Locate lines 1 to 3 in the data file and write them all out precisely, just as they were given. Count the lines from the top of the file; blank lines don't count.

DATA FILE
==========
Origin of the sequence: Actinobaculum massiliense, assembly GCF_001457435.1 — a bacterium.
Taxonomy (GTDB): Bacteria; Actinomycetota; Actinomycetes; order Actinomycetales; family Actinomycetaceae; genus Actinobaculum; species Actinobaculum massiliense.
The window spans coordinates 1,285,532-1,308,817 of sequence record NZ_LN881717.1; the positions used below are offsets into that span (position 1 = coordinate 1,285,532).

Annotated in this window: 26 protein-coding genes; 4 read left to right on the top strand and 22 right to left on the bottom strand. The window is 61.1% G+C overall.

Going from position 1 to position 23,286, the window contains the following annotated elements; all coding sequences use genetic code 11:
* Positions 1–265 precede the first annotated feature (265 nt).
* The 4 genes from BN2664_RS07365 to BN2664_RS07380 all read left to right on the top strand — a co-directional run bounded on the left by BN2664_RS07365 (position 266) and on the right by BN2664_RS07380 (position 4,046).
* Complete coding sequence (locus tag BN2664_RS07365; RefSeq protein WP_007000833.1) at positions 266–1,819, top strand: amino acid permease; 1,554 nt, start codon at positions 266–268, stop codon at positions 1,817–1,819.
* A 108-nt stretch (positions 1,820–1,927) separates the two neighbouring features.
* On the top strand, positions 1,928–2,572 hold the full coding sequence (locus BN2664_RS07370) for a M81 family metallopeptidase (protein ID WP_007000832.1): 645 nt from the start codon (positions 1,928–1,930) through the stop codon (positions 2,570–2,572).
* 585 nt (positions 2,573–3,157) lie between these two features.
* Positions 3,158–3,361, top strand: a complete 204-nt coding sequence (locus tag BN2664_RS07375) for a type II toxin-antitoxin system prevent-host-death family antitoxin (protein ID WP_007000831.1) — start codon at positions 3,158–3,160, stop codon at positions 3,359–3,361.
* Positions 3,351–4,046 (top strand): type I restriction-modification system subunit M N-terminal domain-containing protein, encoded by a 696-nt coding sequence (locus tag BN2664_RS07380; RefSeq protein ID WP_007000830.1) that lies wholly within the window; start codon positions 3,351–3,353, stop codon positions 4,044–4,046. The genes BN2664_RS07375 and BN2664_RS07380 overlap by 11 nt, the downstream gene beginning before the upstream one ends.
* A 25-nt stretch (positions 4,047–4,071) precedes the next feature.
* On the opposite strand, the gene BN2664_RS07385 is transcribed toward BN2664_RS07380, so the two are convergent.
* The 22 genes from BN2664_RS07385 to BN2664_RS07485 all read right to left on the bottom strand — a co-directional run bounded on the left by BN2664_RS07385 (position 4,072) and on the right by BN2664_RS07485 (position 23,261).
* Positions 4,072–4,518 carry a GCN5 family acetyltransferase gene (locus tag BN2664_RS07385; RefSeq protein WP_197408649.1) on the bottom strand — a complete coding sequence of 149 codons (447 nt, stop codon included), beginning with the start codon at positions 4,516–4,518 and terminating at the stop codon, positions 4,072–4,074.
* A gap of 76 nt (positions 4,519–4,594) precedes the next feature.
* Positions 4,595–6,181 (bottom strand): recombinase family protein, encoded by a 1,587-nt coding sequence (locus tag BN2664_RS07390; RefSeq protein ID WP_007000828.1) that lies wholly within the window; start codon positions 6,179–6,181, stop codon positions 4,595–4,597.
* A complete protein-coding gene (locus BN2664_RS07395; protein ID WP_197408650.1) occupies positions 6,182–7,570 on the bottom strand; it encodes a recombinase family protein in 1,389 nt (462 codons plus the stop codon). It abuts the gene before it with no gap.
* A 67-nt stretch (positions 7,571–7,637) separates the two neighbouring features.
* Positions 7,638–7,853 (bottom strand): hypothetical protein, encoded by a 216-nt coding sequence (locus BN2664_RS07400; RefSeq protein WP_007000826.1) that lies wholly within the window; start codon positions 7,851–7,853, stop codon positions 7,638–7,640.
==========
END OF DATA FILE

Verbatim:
Origin of the sequence: Actinobaculum massiliense, assembly GCF_001457435.1 — a bacterium.
Taxonomy (GTDB): Bacteria; Actinomycetota; Actinomycetes; order Actinomycetales; family Actinomycetaceae; genus Actinobaculum; species Actinobaculum massiliense.
The window spans coordinates 1,285,532-1,308,817 of sequence record NZ_LN881717.1; the positions used below are offsets into that span (position 1 = coordinate 1,285,532).